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Gainesville Fire Chief Jon Canada sworn in

POSTED: March 16, 2008 5:01 a.m.

New Gainesville Fire Chief Jon Canada takes the oath of office from Judge Andrew Fuller Tuesday at the Gainesville City Council meeting at the Georgia Mountains Center.

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GAINESVILLE — New Gainesville Fire Chief Jon Canada swore to serve the residents of Gainesville with compassion, courage and integrity to the best of his ability Tuesday.

Judge Andrew Fuller swore in Canada to his new position at the beginning of Gainesville’s City Council meeting.

"I know from talking to Jon Canada ... that he recognizes more than most that the department is only as good as the team of the department," said Fuller. "The department now will be blessed to have a quality leader in Canada."

Canada was Gainesville’s "interim" fire chief for nearly four months after former Chief Dick Taylor resigned from the position in November. Before that, Canada served as a battalion chief, captain, lieutenant and as an apparatus operator.

After being sworn in, Canada thanked the fire department, his friends, Gainesville’s city manager and the members of the Gainesville City Council for having confidence in his ability to serve as chief of the four-station department. Canada also thanked the man that gave him his first chance at the position — the one who hired him at the department nearly 25 years ago.

"I want to thank one person that actually gave me this opportunity in 1993, and that’s Chief David Chapman," said Canada. "He hired me and he gave me that opportunity to come to work here and to fulfill a lifelong dream and gave me the opportunity to be educated to make those steps in promotion that I needed to make to come to this point."

About 50 people, including firefighters, three former fire chiefs, family members and other well-wishers came to witness Canada’s official step into chiefdom.

"I look forward to the many days ahead, many years ahead, of serving the city of Gainesville ... as a team ... because that’s what it takes, it takes a team to do what we do not just in the fire service but in all the departments within the city," Canada said.

After Canada’s swearing in, the council got down to business, unanimously approving a zoning and annexation request that will make way for 231 acres of industrial park on New Holland Road. Twenty acres of the property needed to be annexed, because it was located in unincorporated Hall County.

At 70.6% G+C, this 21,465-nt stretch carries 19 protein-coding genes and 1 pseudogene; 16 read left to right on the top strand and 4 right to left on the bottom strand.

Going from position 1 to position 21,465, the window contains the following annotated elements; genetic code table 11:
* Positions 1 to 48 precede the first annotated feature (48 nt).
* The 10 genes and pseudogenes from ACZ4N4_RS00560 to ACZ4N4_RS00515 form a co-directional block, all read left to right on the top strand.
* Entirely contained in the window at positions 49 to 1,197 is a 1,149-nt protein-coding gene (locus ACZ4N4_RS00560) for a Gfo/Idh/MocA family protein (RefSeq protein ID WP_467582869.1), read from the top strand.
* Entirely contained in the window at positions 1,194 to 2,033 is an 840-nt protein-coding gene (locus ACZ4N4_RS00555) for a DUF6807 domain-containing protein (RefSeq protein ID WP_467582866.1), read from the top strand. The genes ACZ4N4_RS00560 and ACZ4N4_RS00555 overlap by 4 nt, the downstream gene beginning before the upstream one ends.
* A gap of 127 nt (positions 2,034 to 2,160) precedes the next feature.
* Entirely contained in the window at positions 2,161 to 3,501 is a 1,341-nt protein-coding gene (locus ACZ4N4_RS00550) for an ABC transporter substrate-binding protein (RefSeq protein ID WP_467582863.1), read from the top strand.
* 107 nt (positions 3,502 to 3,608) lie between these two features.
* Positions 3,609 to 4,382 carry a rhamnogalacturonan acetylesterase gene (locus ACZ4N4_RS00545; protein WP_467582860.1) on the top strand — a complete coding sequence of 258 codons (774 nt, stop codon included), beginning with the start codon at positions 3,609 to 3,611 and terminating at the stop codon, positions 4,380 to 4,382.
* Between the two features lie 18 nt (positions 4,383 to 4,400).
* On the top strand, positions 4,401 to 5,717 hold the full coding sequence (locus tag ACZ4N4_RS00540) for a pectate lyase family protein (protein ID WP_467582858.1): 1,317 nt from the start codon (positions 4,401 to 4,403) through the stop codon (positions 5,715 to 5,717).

Kip Padgett, representing the city of Gainesville, presented the request to rezone the city-owned property to the council. The property was originally purchased to be a sludge farm for the public utilities department, but the city no longer needs it for that purpose, Padgett said.

Padgett told the council the rezoning would create more industrial park space, and the city is currently in need of more industrial park space.

Padgett had the backing of the president of the Chamber of Commerce, Kit Dunlap, who also spoke in favor of the rezoning.

"You all have always had a vision to provide jobs for our community," Dunlap said. "This is for our future, this is all about jobs."

Before the council voted to approve the requests, Mayor Myrtle Figueras asked if all the surrounding citizens’ issues had been addressed.

When the request went before Gainesville’s Planning and Appeals Board in February, a number of residents spoke in opposition to the proposal, saying they were concerned about the impact the park would have on traffic and the environment.

Another Hall County resident, Lawrence Cochran, who is developing the neighboring South Oak subdivision, also had concerns on how the industrial park would effect his real estate investments. After the planning and appeals board voted to recommend approval of the industrial park, Cochran said he would take his concerns to the City Council

Yet, Cochran was absent at the meeting, and no one spoke in opposition to the proposal.


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